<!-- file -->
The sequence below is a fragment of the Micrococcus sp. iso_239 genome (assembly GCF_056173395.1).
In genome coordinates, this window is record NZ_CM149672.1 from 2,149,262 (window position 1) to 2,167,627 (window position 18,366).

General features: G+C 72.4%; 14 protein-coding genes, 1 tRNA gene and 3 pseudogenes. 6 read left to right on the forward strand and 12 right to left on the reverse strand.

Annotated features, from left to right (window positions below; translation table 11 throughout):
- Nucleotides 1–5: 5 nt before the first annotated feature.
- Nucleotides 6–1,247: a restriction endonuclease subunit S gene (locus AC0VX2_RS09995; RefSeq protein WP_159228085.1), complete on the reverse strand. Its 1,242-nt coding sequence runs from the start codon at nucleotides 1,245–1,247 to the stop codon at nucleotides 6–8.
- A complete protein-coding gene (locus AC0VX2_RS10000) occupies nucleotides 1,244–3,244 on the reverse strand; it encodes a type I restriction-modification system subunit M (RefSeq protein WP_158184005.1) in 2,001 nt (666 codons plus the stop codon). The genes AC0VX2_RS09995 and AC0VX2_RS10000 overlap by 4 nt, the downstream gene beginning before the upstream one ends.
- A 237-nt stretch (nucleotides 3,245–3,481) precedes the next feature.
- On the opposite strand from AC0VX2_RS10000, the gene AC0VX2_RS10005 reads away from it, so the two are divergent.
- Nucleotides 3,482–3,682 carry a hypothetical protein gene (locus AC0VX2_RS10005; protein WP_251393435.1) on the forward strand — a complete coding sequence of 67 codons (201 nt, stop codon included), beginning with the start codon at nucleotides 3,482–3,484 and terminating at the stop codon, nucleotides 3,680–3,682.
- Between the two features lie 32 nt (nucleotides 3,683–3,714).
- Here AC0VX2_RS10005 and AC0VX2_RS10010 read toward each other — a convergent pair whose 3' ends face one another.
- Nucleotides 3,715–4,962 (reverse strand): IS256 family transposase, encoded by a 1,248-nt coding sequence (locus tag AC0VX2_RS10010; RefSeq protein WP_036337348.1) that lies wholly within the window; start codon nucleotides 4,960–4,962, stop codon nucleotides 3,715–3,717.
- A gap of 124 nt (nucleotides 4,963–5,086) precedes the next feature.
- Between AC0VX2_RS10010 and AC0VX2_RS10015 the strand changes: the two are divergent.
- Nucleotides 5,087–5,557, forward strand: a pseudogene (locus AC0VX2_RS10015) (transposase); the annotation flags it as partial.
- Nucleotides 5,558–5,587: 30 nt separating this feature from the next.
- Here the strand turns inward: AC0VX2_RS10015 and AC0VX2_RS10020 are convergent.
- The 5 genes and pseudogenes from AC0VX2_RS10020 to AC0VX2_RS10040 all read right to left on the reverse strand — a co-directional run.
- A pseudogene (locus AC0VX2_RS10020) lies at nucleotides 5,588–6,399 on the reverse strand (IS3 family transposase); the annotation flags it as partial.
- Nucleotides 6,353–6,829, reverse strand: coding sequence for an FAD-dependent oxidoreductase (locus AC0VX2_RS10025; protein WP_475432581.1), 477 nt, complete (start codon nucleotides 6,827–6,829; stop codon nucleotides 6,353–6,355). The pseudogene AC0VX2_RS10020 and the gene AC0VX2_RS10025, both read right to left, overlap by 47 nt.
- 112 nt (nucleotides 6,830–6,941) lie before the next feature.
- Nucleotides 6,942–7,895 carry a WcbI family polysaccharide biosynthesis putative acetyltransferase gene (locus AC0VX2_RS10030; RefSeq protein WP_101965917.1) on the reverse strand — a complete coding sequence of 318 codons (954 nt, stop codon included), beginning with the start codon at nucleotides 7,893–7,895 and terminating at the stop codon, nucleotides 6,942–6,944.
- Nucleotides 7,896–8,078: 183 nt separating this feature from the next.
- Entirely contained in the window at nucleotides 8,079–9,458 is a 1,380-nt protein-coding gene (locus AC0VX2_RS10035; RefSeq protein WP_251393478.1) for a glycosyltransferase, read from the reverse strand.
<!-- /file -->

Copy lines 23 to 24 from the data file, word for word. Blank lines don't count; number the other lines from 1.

- Nucleotides 6,942–7,895 carry a WcbI family polysaccharide biosynthesis putative acetyltransferase gene (locus AC0VX2_RS10030; RefSeq protein WP_101965917.1) on the reverse strand — a complete coding sequence of 318 codons (954 nt, stop codon included), beginning with the start codon at nucleotides 7,893–7,895 and terminating at the stop codon, nucleotides 6,942–6,944.
- Nucleotides 7,896–8,078: 183 nt separating this feature from the next.